Shiny, durable, protective: these and similar positive properties characterize metal, which has become the most practical material in the packaging industry by now. In this week’s selection, we show you metal-based packagings.
When we think of ancient wars or medieval tournaments, metal armors covering the bodies of courageous fighters are one of the possible associations. Copper, tin, silver, gold, iron, mercury, lead, zinc or platinum: on many occasions metal has been a tool or cause of pivotal turning points throughout history, providing protection or threatening with danger. Heat-preserved foods appeared in the offer of the French confectioner Nicolas Appert for the first time in the history of the food industry, and his invention, which was presented for the 1795 tender competition of the French Ministry of the Interior was a great success even in the eyes of Napoleon. Later, two English entrepreneurs, Bryan Donkin and John Hall, developed Appert’s fermentation technology for metal cans and opened the world’s first can factory in the early 1800s. The technology soon became a great success, and it solves many food-related challenges until today. Mass production brought up a demand for unique packaging designs, so manufacturers put labels and decorations on the cans. Tin cans thus became historical documents of graphic design’s diversity.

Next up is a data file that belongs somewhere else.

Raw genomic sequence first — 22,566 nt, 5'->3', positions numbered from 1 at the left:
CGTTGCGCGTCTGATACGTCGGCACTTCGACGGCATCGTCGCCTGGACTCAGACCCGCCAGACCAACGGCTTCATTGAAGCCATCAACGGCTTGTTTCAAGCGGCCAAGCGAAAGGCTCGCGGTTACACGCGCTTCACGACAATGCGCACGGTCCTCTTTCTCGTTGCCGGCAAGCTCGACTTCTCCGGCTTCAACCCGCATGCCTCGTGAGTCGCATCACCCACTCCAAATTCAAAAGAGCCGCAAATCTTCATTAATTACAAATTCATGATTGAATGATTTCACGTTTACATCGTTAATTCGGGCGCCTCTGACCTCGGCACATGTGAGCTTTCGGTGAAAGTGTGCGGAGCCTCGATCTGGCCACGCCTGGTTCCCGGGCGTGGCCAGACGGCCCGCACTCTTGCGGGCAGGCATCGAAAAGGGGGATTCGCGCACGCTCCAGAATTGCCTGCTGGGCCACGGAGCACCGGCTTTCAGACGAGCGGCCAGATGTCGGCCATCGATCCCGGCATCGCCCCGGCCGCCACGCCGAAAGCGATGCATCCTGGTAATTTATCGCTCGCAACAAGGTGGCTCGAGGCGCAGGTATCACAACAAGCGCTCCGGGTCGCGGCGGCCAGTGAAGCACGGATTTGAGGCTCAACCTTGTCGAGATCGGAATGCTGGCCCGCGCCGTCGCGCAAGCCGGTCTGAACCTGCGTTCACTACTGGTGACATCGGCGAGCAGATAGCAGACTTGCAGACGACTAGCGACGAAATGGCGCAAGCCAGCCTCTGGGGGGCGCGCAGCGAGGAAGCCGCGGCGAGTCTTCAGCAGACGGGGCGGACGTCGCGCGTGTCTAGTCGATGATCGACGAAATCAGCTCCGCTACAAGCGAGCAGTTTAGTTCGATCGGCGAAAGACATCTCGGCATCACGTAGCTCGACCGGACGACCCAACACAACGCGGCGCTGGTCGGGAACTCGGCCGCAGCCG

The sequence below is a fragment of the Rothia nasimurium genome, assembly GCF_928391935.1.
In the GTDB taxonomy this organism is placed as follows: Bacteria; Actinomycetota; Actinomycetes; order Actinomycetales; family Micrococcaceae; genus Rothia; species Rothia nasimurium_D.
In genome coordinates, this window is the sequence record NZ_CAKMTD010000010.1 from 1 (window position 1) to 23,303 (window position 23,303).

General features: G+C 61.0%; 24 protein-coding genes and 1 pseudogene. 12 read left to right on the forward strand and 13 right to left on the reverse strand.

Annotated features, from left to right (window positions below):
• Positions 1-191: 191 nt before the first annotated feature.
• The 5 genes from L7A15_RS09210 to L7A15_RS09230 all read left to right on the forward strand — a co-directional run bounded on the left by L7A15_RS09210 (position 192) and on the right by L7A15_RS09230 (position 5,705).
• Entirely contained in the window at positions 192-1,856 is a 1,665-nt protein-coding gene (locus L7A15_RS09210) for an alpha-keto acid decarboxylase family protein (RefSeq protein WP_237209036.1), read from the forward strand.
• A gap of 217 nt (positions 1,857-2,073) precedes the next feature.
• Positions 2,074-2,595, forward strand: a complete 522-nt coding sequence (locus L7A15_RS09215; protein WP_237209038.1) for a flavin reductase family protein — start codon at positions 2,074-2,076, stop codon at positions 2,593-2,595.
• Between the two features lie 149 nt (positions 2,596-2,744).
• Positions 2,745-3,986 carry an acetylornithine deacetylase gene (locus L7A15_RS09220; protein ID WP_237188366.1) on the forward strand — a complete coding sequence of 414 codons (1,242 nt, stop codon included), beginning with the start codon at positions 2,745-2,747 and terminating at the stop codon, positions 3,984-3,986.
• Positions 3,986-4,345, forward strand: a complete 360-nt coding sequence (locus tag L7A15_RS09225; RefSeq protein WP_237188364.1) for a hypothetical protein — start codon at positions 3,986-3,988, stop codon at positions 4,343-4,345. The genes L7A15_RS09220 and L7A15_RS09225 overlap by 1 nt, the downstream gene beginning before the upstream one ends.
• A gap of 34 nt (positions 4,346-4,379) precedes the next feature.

Be it a can of sardines or beer, metal serves as a great decorational surface, which is still used by creative professionals with great enthusiasm. Let’s see a couple of examples from Canada to the United Kingdom!
Dillon’s Cocktail Syrups Package Design | Burlington, Canada
QUEQUEN Pesca de Mar | Buenos Aires, Argentina
Maoundi – Matcha tea | Perm, Russia
Overtone Brewing Co x Thirst Craft | Glasgow, United Kingdom